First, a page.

We use strategic litigation to bring about significant changes in the law, practice or public awareness in order to protect children’s rights.
We take carefully-selected cases to court or contributing to legal arguments through interventions or witness statements, drawing on our expertise and frontline evidence.
Below are recent examples of our strategic litigation:
CCLC intervened in this case in order to bring deeper consideration of children’s best interests in a judgment from the Court of Appeal on the level of support provided to destitute families who cannot access mainstream support due to their immigration status. The judgment held that ‘a level of support considered adequate simply to avoid destitution in the case of a failed asylum-seeker is unlikely to be sufficient to safeguard and promote the welfare of a child in need and by extension the essential needs of the parent on whom the child depends for care. Ultimately what matters is whether the assessment when completed adequately recognises the needs of the particular child’.
Coram Children’s Legal Centre provided a witness statement in this successful case on access to higher education for young people with time-limited forms of leave to remain, drawing on our experience through the Migrant Children’s Project advice line, training provision and policy work. When it was heard in the High Court in July 2014, CCLC’s evidence was cited favourably, with Mr Justice Hayden commenting the ‘the force of this analysis is irresistible’. Just for Kids Law acted as an intervener in the case and CCLC provided a witness statement for their intervention. The Supreme Court found that the requirement for young people to have ‘settled status’ (indefinite leave to remain) was discriminatory.
CCLC provided two witness statements to the successful challenge brought by the Public Law Project (PLP) against Government proposals to introduce a “residence test” (preventing those who could not prove 12 months lawful residence in the UK from accessing legal aid) for civil legal aid. PLP was represented by Bindmans who ‘put [CCLC’s] evidence front and centre in the case’ and argued that ‘the judgment is an endorsement of what Cor[a]m Children’s Legal Centre stands for.’ This challenge prevented the policy coming in as planned on 4 August 2014.
In this case the Court of Appeal upheld a High Court ruling that the Home Office acted unlawfully by detaining a child refugee from Iran. The Home Office wrongly treated the child, known as VS, as an adult and detained him for 21 days with the view to removing him from the UK to Italy for his asylum claim to be dealt with there. The Home Office does not have lawful power to remove a child refugee from the UK to another member-state of the EU under the Dublin II Regulations. The judgment provided important clarification around the proper construction of the Home Office’s policy on detaining children whose age may be disputed.
CCLC intervened in this case, which found that the Home Office policy on discretionary leave to remain, which was in force at the time the decisions in question were made, was unlawful as it failed to consider the welfare and best interests of the child before deciding the period of time for which leave to remain should be granted. The High Court recognised that successive grants of short periods of leave to remain can leave children in limbo and may, therefore, be contrary to their welfare.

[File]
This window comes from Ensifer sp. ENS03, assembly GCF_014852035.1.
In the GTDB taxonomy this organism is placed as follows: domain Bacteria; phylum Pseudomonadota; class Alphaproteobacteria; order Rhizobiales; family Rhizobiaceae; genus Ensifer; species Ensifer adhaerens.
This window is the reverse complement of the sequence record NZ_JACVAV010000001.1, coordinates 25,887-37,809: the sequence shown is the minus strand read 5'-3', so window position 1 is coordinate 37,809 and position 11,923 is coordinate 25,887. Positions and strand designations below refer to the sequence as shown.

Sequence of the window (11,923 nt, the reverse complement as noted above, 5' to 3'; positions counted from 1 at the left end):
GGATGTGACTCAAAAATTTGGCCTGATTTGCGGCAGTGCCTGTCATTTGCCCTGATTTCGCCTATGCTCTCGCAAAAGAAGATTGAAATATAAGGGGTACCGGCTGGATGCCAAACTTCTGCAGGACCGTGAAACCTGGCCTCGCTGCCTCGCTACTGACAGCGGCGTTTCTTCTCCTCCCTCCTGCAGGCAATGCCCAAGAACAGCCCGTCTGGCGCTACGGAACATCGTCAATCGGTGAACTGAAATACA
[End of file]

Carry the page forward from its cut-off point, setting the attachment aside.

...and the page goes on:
CCLC intervened in this case, which challenged the position under the Police and Criminal Evidence Act 1984 and its Codes of Practice of treating 17-year-olds as adults rather than children, denying them the right to contact their parents when arrested or to have an appropriate adult present when questioned by the police. The failure to treat 17-year-olds as children was held to be inconsistent with the UN Convention on the Rights of the Child.
CCLC intervened in this case, which concerned a 14 year old girl (P) who became pregnant as a result of rape, and subsequently attempted to access an abortion. In powerful condemnation of the treatment of both the teenager and her mother, the European Court of Human Rights found that the applicants had experienced multiple violations of their human rights under the European Convention (ECHR) and that a child victim of rape in Poland should have been provided unhindered access to abortion. Although abortion is legal in Poland for victims of sexual violence, the teenager and her mother were repeatedly denied information and services, harassed by medical staff, journalists and members of the public and criminalised.
HH (Appellant) v Deputy Prosecutor of the Italian Republic, Genoa (Respondent); PH (Appellant) v Deputy Prosecutor of the Italian Republic, Genoa (Respondent) ; F-K (FC) (Appellant) v Polish Judicial Authority (Respondent)  UKSC 25
CCLC intervened in this case at the Supreme Court. These appeals concerned requests for extradition in the form of European Arrest Warrants (EAWs) issued, in the joined cases of HH and PH, by the Italian courts, and in the case of FK, a Polish court. The issue in all three was whether extradition would be incompatible with the rights of the Appellants’ children to respect for private and family life under article 8 of the European Convention on Human Rights (ECHR). The Supreme Court unanimously allowed the appeal in the case of FK. The appeal in respect of HH was unanimously dismissed. By a majority, the Court also dismissed PH’s appeal, with Lady Hale dissenting. The majority took the view that, in cases where the offence is serious, the public interest in extradition outweighs the interest of the children.